Mean overall smoothed SMRs in the west of Iran is 1.005. Smoothed SMR in each province (total and by sex) is shown in Figure 4. Guilan province with smoothed SMR of 1.26 had the highest incidence of mortality. Total Mortality risk is multiplied by 1.007 (with credibility interval (1.005, 1.01)) in every year, where in males this number is 1.007 (1.004, 1.01) and in females it is 1.006 (1.003, 1.01). There is an increase in the males’ trend compared to the females’, but the trend is generally very smooth.

The estimated relative risks in years 2006 - 2010 is shown in Figure 5. Gradual darkening of the provinces indicates that the mortality rates are increasing over time.

In fact, the relative risks shown in Figure 5 indicates a linear trend for the slope of mortality in each province. Hamadan, Kurdeistan and Markazi show the most increase in total mortality, females and males, respectively.

Total and by sex smoothed SMRs in each western province
Figure 4. Total and by sex smoothed SMRs in each western province

4.2. Eastern Provinces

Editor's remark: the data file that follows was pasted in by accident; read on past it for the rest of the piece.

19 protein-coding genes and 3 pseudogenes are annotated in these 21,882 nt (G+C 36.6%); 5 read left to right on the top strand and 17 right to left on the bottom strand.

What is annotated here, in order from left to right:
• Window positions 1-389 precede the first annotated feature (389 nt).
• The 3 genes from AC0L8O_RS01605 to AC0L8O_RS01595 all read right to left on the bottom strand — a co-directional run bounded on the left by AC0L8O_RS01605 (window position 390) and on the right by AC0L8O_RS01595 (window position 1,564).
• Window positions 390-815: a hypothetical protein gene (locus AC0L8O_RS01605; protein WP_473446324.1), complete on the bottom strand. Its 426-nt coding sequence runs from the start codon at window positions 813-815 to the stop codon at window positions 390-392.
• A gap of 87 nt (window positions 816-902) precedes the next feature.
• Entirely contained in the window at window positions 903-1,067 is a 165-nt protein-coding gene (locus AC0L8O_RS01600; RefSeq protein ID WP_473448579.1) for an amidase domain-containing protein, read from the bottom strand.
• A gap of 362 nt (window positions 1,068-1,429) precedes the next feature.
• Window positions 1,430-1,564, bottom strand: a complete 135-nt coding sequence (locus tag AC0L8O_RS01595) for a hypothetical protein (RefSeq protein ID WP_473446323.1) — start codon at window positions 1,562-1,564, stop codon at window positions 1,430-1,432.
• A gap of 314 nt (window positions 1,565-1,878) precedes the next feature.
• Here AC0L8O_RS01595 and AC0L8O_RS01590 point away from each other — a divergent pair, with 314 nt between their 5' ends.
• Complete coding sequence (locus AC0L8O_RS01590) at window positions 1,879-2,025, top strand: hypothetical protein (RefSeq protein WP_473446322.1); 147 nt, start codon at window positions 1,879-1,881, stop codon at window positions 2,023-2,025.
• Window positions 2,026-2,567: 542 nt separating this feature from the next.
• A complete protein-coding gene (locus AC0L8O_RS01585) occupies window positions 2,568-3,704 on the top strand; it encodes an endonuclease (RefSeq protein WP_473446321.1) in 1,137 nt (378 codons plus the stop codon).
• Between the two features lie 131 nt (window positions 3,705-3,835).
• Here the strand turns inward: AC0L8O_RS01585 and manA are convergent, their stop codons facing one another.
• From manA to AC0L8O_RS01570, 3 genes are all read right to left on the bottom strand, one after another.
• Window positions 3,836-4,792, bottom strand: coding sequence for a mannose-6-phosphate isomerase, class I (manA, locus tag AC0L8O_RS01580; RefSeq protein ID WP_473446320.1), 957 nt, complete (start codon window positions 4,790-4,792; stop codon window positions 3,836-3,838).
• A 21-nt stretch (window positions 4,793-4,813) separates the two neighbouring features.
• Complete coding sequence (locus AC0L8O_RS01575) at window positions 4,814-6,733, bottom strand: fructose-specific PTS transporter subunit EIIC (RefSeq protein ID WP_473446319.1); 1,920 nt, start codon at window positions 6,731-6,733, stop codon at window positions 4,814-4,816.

Mean overall smoothed SMRs in the east of Iran is 0.998; the smoothed SMR in each province is shown in Figure 6. The South Khorasan province with smoothed SMR of 1.26 had the highest incidence of mortality.

Total mortality risk is multiplied by 1.005 (with credibility interval (1.002, 1.01)) in every year, while this number in males is 1.007 (1.003, 1.012) and in females is 1.000 (0.994, 1.005). There is an increasing trend in males compared to females, but the trend is generally very smooth. Among all of the mentioned trends, females in the east have the best condition since their credibility intervals contains one, indicating they have a stable trend.

The estimated relative risks in years 2006 - 2010 is shown in Figure 7. Gradual darkening of the provinces indicates that mortality rates have increased over time. In fact, the relative risks shown in Figure 7 indicate that the slope of mortality has a linear trend for each province. North Khorasan has the highest mortality increase in total, females and males.

Estimated relative risks in years 2006 – 2010 for western provinces
Figure 5. Estimated relative risks in years 2006 – 2010 for western provinces
Total and by sex smoothed SMRs in each eastern province
Figure 6. Total and by sex smoothed SMRs in each eastern province
Estimated relative risks in years 2006 - 2010 for eastern provinces
Figure 7. Estimated relative risks in years 2006 - 2010 for eastern provinces